Stefanos Tsitsipas passed a real test of his title-winning credentials Sunday at the Australian Open, where the third seed held firm in the face of a Jannik Sinner onslaught to clinch a thrilling 6-4, 6-4, 3-6, 4-6, 6-3 fourth-round victory.
Having marched through his opening three matches in Melbourne without dropping a set, the Greek was presented with the biggest test of his campaign by 21-year-old Sinner. A remarkable mid-match rise in level from the Italian set a tense finish on Rod Laver Arena, but Tsitsipas retained his composure, dialled in behind his serve and huge forehand, and clinched a decisive break in the sixth game of the fifth set en route to a gripping four-hour win.
“It was a long match, guys, I feel like I spent an entire century in this court playing tennis,” said Tsitsipas to the crowd in his on-court interview. “It felt so long. What a great night… I’m really excited to be sharing moments like this on the court, especially in Australia. I’m trying to do my best out here, it’s not easy. I had an unbelievable opponent on the other side of the court today, playing incredible tennis in the third and fourth sets.”
Despite Tsitsipas easing to the first two sets, an increasingly confident Sinner dominated the baseline exchanges in the third and fourth sets to carry the momentum into the decider. Yet the Italian was left to rue missed chances throughout the match — he converted just four of 26 break points as Tsitsipas’ clutch serving at key moments helped keep his hopes of claiming a maiden Grand Slam title this fortnight in Melbourne alive.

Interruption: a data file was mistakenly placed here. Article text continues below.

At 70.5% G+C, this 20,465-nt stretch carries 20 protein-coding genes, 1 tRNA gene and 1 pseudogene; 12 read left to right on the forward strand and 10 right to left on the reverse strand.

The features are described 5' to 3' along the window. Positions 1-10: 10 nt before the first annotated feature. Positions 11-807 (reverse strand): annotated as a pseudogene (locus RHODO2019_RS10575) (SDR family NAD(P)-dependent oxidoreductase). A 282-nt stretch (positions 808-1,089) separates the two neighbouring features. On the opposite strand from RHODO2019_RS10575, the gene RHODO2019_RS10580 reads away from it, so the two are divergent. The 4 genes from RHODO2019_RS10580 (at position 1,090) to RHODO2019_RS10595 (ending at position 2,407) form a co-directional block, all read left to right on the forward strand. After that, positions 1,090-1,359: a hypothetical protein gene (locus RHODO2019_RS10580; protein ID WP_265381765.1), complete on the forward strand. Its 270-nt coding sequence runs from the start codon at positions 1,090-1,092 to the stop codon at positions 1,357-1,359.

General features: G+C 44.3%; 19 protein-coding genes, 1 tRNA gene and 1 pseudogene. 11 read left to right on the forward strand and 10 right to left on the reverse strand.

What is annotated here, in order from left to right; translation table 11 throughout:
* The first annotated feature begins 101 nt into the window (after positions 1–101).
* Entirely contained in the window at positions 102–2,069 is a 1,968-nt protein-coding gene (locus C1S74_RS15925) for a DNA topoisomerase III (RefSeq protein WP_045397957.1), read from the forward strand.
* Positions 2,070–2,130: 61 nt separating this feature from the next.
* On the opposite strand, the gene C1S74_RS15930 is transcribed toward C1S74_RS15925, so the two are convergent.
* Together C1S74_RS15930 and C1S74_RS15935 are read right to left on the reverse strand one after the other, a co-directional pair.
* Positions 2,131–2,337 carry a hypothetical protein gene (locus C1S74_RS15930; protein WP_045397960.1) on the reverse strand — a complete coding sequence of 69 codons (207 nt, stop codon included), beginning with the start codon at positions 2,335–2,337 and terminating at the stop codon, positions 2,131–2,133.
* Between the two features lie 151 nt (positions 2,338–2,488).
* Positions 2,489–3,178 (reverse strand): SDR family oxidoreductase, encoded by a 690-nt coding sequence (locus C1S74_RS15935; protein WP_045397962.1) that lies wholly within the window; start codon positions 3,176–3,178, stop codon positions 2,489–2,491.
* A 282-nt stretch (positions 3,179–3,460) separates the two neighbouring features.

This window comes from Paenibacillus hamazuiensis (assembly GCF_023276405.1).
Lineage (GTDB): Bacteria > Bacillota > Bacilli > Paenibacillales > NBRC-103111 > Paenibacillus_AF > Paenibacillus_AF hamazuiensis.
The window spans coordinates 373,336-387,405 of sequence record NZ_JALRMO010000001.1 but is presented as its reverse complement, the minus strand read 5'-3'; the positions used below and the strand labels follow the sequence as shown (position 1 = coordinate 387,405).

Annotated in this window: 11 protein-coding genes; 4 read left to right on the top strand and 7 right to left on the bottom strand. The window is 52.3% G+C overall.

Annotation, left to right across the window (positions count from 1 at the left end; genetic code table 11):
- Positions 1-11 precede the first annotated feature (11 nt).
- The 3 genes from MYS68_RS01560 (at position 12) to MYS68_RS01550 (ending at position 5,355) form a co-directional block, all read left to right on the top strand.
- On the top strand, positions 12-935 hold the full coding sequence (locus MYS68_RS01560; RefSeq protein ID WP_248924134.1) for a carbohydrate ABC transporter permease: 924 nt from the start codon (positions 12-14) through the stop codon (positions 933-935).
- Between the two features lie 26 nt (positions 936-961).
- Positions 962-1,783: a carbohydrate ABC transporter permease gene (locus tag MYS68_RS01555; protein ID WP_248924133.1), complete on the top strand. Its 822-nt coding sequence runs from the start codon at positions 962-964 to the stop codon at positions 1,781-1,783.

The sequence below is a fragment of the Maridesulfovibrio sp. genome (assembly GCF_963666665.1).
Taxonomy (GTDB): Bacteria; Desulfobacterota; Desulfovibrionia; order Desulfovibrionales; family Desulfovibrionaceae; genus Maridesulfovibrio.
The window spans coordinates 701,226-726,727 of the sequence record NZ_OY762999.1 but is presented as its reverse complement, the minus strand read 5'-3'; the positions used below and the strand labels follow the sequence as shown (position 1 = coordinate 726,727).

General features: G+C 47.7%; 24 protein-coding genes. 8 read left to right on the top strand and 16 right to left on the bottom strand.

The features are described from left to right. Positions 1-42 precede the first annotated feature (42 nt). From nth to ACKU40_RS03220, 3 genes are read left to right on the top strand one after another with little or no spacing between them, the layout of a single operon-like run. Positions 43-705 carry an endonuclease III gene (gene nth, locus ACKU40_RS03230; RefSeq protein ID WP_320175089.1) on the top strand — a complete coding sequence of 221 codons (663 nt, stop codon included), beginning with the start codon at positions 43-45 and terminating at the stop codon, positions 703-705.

The victory extended Tsitsipas’ ATP Head2Head series lead against Sinner to 5-1. The Greek, who will rise to No. 1 in the Pepperstone ATP Rankings for the first time should he lift the trophy in Melbourne, will next take on Jiri Lehecka as he bids for a third straight Australian Open semi-final appearance.
Early in Sunday’s clash, Sinner frequently struggled to match Tsitsipas’ consistency in the baseline exchanges as the third seed delighted his vocal supporters in the crowd with a clinical display across the first two sets. Having broken Sinner’s serve four times for a two-sets-to-love lead, however, Tsitsipas lost his way.
Sinner began to dictate with ease from the baseline and was particularly effective with his drop shot. The Italian carved out 18 break point chances across the third and fourth sets and, despite only converting two of them, levelled a match he had appeared destined to comfortably lose.
From there, the greater experience of three-time Australian Open semi-finalist Tsitsipas began to show. He steadied himself on serve with a barrage of powerful and precise first deliveries before crucially breaking Sinner in the sixth game of the deciding set. The 24-year-old remained untroubled on serve from then on to seal a spot in his sixth Grand Slam quarter-final.
“I think I just released my arm a little bit, released my wrist on the serve,” said Tsitsipas, who made 92 per cent (24/26) of first serves in the fifth set. “I think that helped me a lot to generate more power and accuracy, something that I wasn’t doing before. It completely changed the way I approached the match, since that moment when I made that minor adjustment. That helped me serve it out pretty well towards the end without being too tense.”
Tsitsipas, who now holds a 19-5 record at the Australian Open, next prepares for a second tour-level meeting against 21-year-old Lehecka. The Czech will be feeling confident after upsetting sixth seed Felix Auger-Aliassime 4-6, 6-3, 7-6(2), 7-6(3) earlier on Sunday, although it was Tsitsipas who prevailed in three sets in the pair’s previous tour-level meeting in Rotterdam last February.